Built in 1889, this is one of the oldest buildings on Granville Street. It was designed by William Blackmore for John Vermilyea, who had moved from Ontario to farm on Lulu Island (the main island of Richmond). He was one of the few Quakers in the city at the time (and the only one on Lulu Island, where he led a service every Sunday). He mortgaged the farm, built two buildings on Granville Street, and waited for the city to grow in his direction. But by 1901 there was still 100 feet of vacant land on either side – and nothing across the street – his idea was good but his timing wasn’t, and he lost the farm in 1896 when he couldn’t keep up with his mortgage payments. He had arrived from Ontario with his family including his son, Walter, who was living in this building in 1894 when his middle daughter, Ada, was born, and was still there in 1896 when her sister Frances was born.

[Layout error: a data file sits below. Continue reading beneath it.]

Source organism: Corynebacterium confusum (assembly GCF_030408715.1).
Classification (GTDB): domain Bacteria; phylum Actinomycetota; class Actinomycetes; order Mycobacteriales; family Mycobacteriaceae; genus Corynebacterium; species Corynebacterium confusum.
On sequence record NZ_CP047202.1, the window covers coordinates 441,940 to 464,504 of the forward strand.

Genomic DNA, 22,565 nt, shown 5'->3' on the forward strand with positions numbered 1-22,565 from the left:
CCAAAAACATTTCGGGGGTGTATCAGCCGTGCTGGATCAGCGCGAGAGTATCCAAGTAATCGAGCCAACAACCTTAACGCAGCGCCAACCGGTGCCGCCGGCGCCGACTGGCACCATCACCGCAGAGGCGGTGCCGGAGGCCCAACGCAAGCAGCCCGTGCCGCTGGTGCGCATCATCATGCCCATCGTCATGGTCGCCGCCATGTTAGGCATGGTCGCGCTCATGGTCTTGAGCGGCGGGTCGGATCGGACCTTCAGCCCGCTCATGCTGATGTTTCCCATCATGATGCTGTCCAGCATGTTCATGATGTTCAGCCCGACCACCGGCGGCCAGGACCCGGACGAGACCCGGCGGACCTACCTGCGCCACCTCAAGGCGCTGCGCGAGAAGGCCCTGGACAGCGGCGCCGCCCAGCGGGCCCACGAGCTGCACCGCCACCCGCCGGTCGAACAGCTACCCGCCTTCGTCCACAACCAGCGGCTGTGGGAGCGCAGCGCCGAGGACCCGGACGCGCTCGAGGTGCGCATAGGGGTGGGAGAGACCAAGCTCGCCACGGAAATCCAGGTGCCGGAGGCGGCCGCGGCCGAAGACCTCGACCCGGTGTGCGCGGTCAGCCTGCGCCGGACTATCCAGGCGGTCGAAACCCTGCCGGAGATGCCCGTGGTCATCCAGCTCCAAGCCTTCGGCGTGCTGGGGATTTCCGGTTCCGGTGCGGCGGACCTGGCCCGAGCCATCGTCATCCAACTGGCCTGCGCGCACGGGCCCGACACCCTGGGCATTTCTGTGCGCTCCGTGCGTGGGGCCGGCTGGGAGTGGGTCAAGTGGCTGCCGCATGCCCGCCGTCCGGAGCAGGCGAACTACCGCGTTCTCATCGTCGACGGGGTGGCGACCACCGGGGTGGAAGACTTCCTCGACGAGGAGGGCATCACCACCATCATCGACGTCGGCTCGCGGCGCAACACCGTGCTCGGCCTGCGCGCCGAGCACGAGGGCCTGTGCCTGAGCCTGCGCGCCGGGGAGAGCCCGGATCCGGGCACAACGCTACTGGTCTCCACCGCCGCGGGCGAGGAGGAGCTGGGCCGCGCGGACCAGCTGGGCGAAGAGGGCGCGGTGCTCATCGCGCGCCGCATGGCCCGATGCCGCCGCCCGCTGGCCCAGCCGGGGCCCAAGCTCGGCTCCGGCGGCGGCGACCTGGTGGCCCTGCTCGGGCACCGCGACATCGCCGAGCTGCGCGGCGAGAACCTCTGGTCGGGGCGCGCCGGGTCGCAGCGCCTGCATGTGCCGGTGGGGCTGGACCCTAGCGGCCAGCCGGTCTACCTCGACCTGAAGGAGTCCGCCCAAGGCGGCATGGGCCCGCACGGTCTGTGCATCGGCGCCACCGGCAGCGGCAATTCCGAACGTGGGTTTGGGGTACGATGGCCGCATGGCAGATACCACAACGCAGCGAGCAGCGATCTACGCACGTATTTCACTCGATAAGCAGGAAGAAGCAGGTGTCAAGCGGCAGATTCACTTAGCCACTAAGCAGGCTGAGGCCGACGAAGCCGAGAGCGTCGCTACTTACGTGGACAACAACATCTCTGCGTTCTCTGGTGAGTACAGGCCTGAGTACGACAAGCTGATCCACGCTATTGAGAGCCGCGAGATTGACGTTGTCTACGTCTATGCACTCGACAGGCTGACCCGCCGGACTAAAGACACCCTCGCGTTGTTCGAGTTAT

By 1925, as the photograph shows, Bert Love had become the tenant of the store, running Love’s Cafe until 1942 when his sons took over as Love’s Skillet. Upstairs was residential. Back in the 1890s, as well as Walter Vermilyea the tenants included Mrs Sam Greer. Presumably Sam was away – he was locked up for shooting a constable when he was being evicted from the 160 acres he had bought (including Kitsilano Beach), but which he was kicked off without compensation (but not without as fight – including 3 court cases that he won while failing to get either title or compensation).
These days the building still looks good, housing a bar, sports goods store and upstairs a dance studio as well – a conversion from housing back in 1975.
Image source: City of Vancouver Archives CVA 99-3050